THE effects of the COVID-19 pandemic on the global economy have one Boggabri cotton farmer concerned about the profitability of his crop.
Sixth-generation farmer Andrew Watson believes the effects of the coronavirus crisis could impact on farmers looking to sell their cotton overseas
"There is some concerns about the medium-term of our pricing and a bit of that will relate to some of the political movements around China," Mr Watson told the Leader.
"So that's a threat to me and the slow down of the world economy is a bit of a threat to medium-term prices for us on all of our products.
"To me, looking forward I am a little bit nervous, but the things I can influence, like making sure my crop goes in as well as it can and making sure I harvest as well as I can is all running pretty well. "
Mr Watson said despite the concerns over the global economy, he was enjoying a successful cotton harvest.
"By the end of March this year, we have already had more rain than we had all of last year," he said.
"Currently we have harvested about 80 per cent of our cotton and the cotton we have ginned so far is going both grades.
"Australia's base grade is at least one grade above the rest of the world and while we are happy with that, we are a grade below what we would normally get.
"In my view, that is due to the rain on open cotton, which makes it a little bit more grey and not as white as it could be."
Pursehouse Rural agronomist Matt Roseby echoed Mr Watson's sentiments, saying farmers had done well despite the testing climatic conditions.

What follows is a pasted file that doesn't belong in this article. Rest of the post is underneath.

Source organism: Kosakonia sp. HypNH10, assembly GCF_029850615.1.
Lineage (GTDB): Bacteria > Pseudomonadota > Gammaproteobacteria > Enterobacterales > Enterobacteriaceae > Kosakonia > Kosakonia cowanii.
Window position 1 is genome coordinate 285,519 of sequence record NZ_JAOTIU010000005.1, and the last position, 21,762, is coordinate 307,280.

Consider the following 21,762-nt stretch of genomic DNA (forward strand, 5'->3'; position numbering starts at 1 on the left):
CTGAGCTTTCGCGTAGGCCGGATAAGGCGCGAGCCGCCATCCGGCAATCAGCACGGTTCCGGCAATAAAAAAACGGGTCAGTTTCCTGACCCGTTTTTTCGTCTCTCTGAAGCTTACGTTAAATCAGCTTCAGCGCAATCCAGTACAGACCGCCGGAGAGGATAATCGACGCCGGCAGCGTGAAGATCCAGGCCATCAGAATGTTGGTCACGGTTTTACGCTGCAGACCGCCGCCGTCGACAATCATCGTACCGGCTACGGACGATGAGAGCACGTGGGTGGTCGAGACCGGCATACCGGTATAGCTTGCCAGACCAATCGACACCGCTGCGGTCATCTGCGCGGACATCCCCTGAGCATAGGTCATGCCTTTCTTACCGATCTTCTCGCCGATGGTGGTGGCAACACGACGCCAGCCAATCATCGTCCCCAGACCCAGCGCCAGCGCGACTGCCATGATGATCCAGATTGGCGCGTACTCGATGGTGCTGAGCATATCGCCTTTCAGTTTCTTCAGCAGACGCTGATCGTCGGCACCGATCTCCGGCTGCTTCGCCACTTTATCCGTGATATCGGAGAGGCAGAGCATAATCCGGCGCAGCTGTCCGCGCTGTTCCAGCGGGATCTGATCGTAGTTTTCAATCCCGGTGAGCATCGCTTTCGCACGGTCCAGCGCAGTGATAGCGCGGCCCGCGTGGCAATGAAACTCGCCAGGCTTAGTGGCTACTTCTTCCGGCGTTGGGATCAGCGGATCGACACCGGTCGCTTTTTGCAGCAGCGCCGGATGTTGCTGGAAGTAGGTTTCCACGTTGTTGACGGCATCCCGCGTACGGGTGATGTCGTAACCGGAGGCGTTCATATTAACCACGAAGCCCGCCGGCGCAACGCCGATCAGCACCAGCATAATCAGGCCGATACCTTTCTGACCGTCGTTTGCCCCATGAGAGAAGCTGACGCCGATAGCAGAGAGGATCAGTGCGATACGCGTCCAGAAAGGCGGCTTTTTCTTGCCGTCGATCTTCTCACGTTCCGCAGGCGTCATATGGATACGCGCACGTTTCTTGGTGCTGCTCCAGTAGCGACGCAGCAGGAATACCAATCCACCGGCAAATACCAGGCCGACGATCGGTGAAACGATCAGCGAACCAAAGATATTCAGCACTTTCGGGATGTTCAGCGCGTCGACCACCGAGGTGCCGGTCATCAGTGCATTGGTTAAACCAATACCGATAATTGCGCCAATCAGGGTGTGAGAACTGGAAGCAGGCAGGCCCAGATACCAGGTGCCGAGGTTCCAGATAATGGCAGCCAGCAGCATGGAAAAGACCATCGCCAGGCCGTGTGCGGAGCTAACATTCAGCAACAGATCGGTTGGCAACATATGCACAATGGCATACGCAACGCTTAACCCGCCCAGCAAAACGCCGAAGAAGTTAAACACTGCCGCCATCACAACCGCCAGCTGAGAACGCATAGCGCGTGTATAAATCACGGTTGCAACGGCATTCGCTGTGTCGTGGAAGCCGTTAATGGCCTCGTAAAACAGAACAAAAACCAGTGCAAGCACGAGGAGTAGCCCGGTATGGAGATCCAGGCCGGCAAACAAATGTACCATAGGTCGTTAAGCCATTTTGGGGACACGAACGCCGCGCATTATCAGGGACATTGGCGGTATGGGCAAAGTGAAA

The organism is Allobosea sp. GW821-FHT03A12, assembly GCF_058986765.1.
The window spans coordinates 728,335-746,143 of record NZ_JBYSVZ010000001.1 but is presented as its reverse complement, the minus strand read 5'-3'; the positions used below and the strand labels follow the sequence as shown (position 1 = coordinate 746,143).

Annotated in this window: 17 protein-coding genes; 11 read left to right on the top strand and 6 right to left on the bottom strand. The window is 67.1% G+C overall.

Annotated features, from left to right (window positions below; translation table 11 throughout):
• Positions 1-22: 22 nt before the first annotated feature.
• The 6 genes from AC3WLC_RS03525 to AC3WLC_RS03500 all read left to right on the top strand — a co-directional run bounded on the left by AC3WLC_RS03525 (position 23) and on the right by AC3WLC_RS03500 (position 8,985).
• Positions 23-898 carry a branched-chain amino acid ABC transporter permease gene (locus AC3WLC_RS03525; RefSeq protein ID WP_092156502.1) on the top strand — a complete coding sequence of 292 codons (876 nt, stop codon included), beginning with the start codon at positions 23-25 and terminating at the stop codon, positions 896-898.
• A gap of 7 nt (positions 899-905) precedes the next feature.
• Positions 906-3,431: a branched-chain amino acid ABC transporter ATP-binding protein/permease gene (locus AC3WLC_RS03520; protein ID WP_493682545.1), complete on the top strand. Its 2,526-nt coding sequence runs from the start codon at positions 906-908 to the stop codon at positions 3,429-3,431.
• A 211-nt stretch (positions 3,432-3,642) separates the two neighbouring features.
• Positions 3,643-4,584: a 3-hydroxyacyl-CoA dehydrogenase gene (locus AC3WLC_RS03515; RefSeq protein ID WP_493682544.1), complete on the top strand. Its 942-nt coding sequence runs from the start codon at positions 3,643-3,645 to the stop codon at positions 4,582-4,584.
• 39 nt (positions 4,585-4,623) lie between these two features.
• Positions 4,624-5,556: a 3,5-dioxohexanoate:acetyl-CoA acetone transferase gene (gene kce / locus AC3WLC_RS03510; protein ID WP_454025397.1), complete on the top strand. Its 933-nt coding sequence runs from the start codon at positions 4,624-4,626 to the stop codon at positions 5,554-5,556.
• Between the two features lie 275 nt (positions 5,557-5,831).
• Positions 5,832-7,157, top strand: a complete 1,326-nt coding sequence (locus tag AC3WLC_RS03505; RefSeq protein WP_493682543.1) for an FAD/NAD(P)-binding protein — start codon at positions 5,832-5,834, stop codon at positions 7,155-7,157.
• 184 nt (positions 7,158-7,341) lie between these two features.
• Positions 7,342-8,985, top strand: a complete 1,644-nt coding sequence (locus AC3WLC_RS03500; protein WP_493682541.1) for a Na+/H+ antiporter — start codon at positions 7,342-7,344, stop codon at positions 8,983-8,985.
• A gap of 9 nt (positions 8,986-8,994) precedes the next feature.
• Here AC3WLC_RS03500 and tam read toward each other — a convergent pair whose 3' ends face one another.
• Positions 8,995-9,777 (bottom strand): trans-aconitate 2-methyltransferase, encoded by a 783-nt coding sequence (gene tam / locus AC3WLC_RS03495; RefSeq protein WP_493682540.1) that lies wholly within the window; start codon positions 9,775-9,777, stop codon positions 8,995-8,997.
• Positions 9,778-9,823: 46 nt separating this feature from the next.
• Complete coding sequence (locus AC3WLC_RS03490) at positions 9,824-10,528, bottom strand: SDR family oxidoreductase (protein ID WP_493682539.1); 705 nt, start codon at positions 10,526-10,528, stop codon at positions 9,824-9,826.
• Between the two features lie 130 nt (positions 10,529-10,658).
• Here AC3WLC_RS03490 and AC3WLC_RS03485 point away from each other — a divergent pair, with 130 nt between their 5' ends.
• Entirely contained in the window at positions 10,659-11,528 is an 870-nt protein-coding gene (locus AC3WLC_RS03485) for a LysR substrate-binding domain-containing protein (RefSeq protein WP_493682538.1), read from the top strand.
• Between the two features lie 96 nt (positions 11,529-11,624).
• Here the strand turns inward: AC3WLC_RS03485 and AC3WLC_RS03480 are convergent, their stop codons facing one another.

"It's just been a difficult summer for growing cotton and while we have had some recent rain, it has been a terrible summer," Mr Roseby said.
"The heat we've had, lack of water allocations and a lot of crops weren't ready for when the cold weather change hit.
"I think it's really gone from one extreme to the next and with the rain on open crop, there could potentially be some downgrading."
In 2019, Mr Watson, through his property Kilmarnock, had forged a partnership with Australian fashion giant MJ Bale, which exclusively used his cotton to make its garments.
"We're not too sure how all of that is going during the pandemic, but they [MJ Bale] have been in touch pretty regularly," Mr Watson said.
"Last time I spoke to them, they had closed all of their shops and I suspect they are ramping up their online sales.
"We've certainly stayed in touch with them and while they have obviously really suffered from the effects of the COVID-19 shutdown, we're hopeful of continuing on with them going forward."
Mr Watson said once the cotton harvest was over he would turn his attention to his other winter crops.
"I am feeling quite confident at the moment about the chances of our winter crops," he said.
"We're currently halfway through planting our winter crop program, which consists of canola, bread wheat and durum wheat for pasta.
"So far, we have a beautiful full soil profile with great moisture and a wet six months or so predicted as well.
"So from that perspective, I think we are looking pretty good but we will still be working really hard to make sure we can control the things we can control."